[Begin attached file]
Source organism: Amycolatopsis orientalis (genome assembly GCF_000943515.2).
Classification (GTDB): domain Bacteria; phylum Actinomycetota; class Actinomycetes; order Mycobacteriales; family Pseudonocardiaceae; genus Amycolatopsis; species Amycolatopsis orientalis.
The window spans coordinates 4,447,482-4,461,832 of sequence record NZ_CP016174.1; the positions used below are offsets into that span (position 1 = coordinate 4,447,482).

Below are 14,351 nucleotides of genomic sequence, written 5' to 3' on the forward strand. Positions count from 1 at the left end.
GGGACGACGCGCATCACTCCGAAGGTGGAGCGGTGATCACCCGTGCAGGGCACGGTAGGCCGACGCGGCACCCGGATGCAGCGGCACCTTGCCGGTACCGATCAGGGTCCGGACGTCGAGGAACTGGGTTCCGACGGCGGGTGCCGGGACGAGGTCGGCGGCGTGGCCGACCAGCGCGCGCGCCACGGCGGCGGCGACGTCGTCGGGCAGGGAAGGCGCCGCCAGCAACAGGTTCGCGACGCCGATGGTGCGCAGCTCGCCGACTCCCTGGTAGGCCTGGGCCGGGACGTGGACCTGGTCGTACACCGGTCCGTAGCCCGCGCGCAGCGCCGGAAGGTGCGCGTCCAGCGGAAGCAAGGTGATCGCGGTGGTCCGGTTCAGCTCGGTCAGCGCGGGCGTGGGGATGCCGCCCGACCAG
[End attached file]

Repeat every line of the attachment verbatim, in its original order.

Source organism: Amycolatopsis orientalis (genome assembly GCF_000943515.2).
Classification (GTDB): domain Bacteria; phylum Actinomycetota; class Actinomycetes; order Mycobacteriales; family Pseudonocardiaceae; genus Amycolatopsis; species Amycolatopsis orientalis.
The window spans coordinates 4,447,482-4,461,832 of sequence record NZ_CP016174.1; the positions used below are offsets into that span (position 1 = coordinate 4,447,482).

Below are 14,351 nucleotides of genomic sequence, written 5' to 3' on the forward strand. Positions count from 1 at the left end.
GGGACGACGCGCATCACTCCGAAGGTGGAGCGGTGATCACCCGTGCAGGGCACGGTAGGCCGACGCGGCACCCGGATGCAGCGGCACCTTGCCGGTACCGATCAGGGTCCGGACGTCGAGGAACTGGGTTCCGACGGCGGGTGCCGGGACGAGGTCGGCGGCGTGGCCGACCAGCGCGCGCGCCACGGCGGCGGCGACGTCGTCGGGCAGGGAAGGCGCCGCCAGCAACAGGTTCGCGACGCCGATGGTGCGCAGCTCGCCGACTCCCTGGTAGGCCTGGGCCGGGACGTGGACCTGGTCGTACACCGGTCCGTAGCCCGCGCGCAGCGCCGGAAGGTGCGCGTCCAGCGGAAGCAAGGTGATCGCGGTGGTCCGGTTCAGCTCGGTCAGCGCGGGCGTGGGGATGCCGCCCGACCAG